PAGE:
How Guanajuato’s Water and Wastewater Utilities are tackling Climate Change through Efficiency Optimization and Renewable Energy Production

In San Francisco del Rincón, two utility companies, SITRATA (Servicio de Tratamiento y Deposición de Aguas Residuales) and SAPAF (Sistema de Agua Potable y Alcantarillado de San Francisco), are collaborating on projects to improve their services and lower their greenhouse gas (GHG) emissions. SITRATA manages wastewater, while SAPAF is responsible for drinking water and sewage. With guidance from the WaCCliM project, both utilities have undertaken a strategizing and implementation process similar to that proposed in the “WaCCliM Roadmap to a Low- Carbon Urban Water Utility”.

As a result, SAPAF have increased wastewater treatment coverage from 48% to 81% and improved the energy efficiency of their pumping stations. The magnitude of the increase in treatment coverage was by far the biggest achievement in GHG reduction.

Case Study


An international guide to the WaCCliM approach

The Roadmap to a Low-Carbon Urban Water Utility presents utility managers with an approach to address their most pressing challenges, while reducing carbon emissions through measures that either have a return on investment through energy or water savings, or that correspond to planned investments as part of the asset management plan to maintain or improve their services. Utilities adopting this approach are contributing to a carbon-neutral future, by instigating a change of mind-set, not only in urban water management but also by inspiring all other urban services through sharing the risks and the urgency to act to avoid aggravated impacts of climate change, of which water utilities are among the first victims: water scarcity, flooding and deteriorated water quality.



Water and Wastewater Companies for Climate Mitigation in Mexico

In Mexico, water and wastewater utilities have a difficult task meeting users’ demands. Low tariffs, high water consumption, and an intricate legal framework have led to unsustainable water abstraction, high-energy costs, high water loss, and inadequate wastewater treatment, which contribute to high greenhouse gas (GHG) emissions. GHG emissions are driving contribution to global GHGs. Approximately 3 -5 % of Mexico’s national GHG emissions can be attributed to the water sector.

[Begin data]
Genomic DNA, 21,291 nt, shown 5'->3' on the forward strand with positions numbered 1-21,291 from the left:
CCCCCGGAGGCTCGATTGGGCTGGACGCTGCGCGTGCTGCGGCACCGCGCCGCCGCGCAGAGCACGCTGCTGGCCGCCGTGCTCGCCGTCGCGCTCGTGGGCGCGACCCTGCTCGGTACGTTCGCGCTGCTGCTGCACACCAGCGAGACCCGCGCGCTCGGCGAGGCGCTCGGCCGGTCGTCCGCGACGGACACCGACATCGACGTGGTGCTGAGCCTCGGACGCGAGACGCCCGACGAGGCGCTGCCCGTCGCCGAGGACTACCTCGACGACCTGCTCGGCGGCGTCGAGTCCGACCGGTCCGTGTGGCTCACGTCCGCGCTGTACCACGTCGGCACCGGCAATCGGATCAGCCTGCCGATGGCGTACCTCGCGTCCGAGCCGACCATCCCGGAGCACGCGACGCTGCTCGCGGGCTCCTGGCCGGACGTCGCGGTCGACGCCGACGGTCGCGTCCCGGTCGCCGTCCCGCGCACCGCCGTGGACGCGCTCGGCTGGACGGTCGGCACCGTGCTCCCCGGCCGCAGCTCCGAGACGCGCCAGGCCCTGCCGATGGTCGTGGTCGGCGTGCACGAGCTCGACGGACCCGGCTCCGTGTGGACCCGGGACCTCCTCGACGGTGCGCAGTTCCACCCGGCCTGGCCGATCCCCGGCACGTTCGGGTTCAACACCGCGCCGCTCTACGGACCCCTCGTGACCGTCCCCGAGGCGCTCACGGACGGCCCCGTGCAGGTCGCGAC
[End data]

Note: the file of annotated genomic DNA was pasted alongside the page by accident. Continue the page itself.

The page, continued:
Linking water and climate

Carbon reduction measures can be put into motion through working with utilities in emerging economies, where emissions are the highest due to a large portion of untreated or poorly treated sewage, as well as poorly managed sewage sludge.



ECAM Methodology Guide

This document provides a detailed explanation on the theoretical background of the second version of the web-based “Energy performance and Carbon Emissions Assessment and Monitoring” (ECAM v2.2) tool. The main assumptions and the key considerations that form the basis of the tool are explained. An overview of variables, performance indicators and related equations, as well as benchmark values and references are given. Additionally, the manual helps users with evaluating
different scenarios for specific system configurations.



Introduction to ECAM 2.0

This manual offers an overview of ECAM 2.0, the Energy Performance and Carbon Emissions Assessment and Monitoring tool, to guide first-time users through the basic elements of the tool and get started with the assessment.



Support document for the ECAM Methodology Guide

This flowchart document is a support document for the ECAM Methodology manual.



ECAM, a tool to transition towards carbon neutrality in the water sector

The Energy Performance and Carbon Emissions Assessment and Monitoring (ECAM) tool is a free web-based tool that is designed for assessing the carbon emissions that utilities can control within the urban water cycle and prepare these utilities for future reporting needs on climate mitigation.



WaCCliM in Mexico

Mexico was seen as a leader during the Paris COP21 negotiations. It has committed ambitiously to reducing 22% of its greenhouse gas emissions by 2030 compared to baseline scenario, with the potential to raise the target up to 40%, and 50% by 2050 compared to the year 2000. It is a signatory to the Paris Pact on Water and Adaptation to Climate Change. In Mexico, water utilities have a difficult task meeting user’s demands. Low tariffs, high water consumption, and a complicated legal framework have led to unsustainable water abstraction, high energy costs, high water loss, and inadequate wastewater treatment, which contribute to very high GHG emissions. Climate change will only exacerbate current conditions.

The WaCCliM project is working with the National Water Commission (CONAGUA), the State Water Commission of Guanajuato (CEAG), and the National Water Association of Mexico (ANEAS). The WaCCliM pilot utilities of San Francisco del Rincón, SAPAF and SITRATA, are already pioneering the way towards sustainable, low-carbon, urban water management. SAPAF provides water supply services, while SITRATA operates a wastewater treatment plant shared between two municipalities, San Francisco del Rincón and La Purísima. The raw water comes from groundwater wells and requires only disinfection. The drainage network does not require any pumping. The wastewater treatment plant is based on an activated sludge system.